Once the illustration was ready, I posted it on my storefront and created a discount code that would reduce the price from $40 to $0. I sent an email to my list with the discount code as a thank you. I also mentioned that if anyone wanted to support my work they could feel free to leave off the discount code. I was curious to see how this experiment would go.

It did not work well. Only two people ordered the print and both of them used the discount code. I didn’t care about the money, but it was disappointing to see that there wasn’t much response to the gift.

Now we get to last week. I send my usual greeting to a subscriber to introduce myself. It leads to a lovely conversation with someone who has been following my journey from the beginning. After some back and forth, he signs off his email with these words:

PS I’d love to get you off £0 - what’s your top product for purchase?

My head was spinning. I was beyond grateful to hear such a strong sign of support. But I seriously thought I had nothing to sell! I was about to click send on my response, something to the effect of “thank you I appreciate you but please standby” when I remembered the Draugr. As a good capitalist, I wasn’t about to let this invitation to trade value for dollars slip through my fingers. I mentioned the art print and hit send.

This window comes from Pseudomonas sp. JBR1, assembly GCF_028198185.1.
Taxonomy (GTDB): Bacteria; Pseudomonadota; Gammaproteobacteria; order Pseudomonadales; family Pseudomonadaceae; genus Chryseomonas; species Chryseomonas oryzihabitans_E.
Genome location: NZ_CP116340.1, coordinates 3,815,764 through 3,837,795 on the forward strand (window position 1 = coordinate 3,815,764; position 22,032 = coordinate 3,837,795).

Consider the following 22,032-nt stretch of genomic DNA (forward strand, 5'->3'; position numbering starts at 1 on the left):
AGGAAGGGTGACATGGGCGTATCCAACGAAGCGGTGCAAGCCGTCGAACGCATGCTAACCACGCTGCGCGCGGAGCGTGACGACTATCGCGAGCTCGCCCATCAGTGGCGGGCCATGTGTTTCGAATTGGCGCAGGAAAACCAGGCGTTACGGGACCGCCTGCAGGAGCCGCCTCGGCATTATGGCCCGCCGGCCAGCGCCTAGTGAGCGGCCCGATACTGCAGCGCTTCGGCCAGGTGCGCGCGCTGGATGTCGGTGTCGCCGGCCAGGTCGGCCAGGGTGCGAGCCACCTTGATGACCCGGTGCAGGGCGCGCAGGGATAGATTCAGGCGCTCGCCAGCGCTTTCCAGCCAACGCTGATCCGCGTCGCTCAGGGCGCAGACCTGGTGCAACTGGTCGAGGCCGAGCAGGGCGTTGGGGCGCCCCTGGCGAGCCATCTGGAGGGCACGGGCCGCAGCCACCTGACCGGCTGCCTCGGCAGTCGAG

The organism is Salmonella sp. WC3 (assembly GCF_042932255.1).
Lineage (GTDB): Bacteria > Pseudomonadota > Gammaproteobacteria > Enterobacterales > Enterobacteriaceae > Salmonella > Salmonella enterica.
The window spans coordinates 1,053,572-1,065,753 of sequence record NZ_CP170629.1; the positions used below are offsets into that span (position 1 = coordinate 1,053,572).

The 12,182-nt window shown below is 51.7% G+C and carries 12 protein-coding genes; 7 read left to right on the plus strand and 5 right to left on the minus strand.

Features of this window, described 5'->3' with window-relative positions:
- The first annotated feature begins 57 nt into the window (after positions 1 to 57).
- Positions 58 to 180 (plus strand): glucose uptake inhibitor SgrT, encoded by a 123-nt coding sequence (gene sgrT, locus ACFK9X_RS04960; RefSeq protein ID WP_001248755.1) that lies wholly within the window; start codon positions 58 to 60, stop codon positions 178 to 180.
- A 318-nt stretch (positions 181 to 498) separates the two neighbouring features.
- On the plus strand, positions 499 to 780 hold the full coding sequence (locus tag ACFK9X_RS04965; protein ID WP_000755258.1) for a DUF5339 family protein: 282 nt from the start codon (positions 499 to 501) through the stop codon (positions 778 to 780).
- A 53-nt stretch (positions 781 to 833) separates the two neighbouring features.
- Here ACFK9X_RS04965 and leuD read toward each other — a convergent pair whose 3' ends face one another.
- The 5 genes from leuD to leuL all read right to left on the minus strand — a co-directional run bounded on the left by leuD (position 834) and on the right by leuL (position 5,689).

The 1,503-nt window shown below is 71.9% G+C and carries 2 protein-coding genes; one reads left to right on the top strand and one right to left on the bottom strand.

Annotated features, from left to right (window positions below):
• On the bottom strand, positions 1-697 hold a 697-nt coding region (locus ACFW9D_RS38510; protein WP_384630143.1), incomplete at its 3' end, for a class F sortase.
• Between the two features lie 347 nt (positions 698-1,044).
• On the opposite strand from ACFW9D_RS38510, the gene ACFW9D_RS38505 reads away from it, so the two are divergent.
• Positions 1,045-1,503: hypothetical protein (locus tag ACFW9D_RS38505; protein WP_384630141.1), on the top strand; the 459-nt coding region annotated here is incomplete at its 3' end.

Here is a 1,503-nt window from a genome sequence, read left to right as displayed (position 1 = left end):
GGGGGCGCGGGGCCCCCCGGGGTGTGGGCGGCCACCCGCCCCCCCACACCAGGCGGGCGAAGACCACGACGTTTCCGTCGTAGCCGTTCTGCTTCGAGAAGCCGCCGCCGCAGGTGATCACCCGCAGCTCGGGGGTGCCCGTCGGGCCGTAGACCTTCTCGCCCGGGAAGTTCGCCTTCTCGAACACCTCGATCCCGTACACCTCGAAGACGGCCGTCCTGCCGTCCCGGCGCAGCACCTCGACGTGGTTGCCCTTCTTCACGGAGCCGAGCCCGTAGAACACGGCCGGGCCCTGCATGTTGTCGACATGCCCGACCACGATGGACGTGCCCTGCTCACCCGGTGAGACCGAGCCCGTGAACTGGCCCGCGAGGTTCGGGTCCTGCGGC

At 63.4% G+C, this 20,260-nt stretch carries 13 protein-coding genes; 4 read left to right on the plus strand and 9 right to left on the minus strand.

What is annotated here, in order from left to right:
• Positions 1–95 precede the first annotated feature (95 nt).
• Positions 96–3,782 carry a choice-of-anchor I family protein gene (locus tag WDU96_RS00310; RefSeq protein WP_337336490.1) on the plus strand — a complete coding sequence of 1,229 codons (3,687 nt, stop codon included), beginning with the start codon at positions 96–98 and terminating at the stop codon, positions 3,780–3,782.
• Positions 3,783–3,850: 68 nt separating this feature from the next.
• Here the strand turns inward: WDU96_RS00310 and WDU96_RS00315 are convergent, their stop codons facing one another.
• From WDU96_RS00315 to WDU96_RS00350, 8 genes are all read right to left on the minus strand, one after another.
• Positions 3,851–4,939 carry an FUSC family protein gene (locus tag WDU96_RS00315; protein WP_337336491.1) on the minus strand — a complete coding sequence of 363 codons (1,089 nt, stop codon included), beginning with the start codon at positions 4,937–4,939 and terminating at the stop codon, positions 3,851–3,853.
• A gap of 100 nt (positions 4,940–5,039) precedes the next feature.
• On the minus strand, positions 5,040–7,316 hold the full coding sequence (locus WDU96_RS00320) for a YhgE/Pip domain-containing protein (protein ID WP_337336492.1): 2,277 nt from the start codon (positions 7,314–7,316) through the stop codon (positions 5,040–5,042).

A day later, I got the email from my Shopify store. He had purchased a Draugr art print for $40 CAD. I made $30.53 CAD profit after the fulfillment costs.

And that is how Sword & Source made it’s first dollar from a stranger on the internet. Not by selling software, but by casually chatting with email subscribers and selling one of them the artwork from a failed experiment.

The importance of talking to customers

There are several interesting takeaways for me.

I need to stop selling my work short. In my mind the Draugr art print was a failed experiment. In reality it lead to my first sale and could do more for me still. I recently had a conversation with my brother on our podcast about how surprised I was by the success of my last product launch. Brandon had believed from the start that I could monetize it and I always laughed him off. That’s another example of me not giving my work a fair chance to bring revenue to the business.

The journey of building a business is not linear. It is not a step by step process. It’s a lot more like exploring the wilderness. Each week I enter a new section of the woods and learn a little more to bring back to basecamp. I’m always free to go back and build more in a mapped area or strike out into an unexplored region. Any spare resource I find along the way goes into my pack and helps me on my quest in ways I never could have predicted.

Most importantly: I can not overstate the value of talking to your subscribers. My first sale was a big milestone, but it is not the only way these email conversations have benefitted me. I’ve learned so much about what people want to see, and met some true fans. If you are just getting started like me, listen to Patrick McKenzie and just grind it out.

Talk to your customers.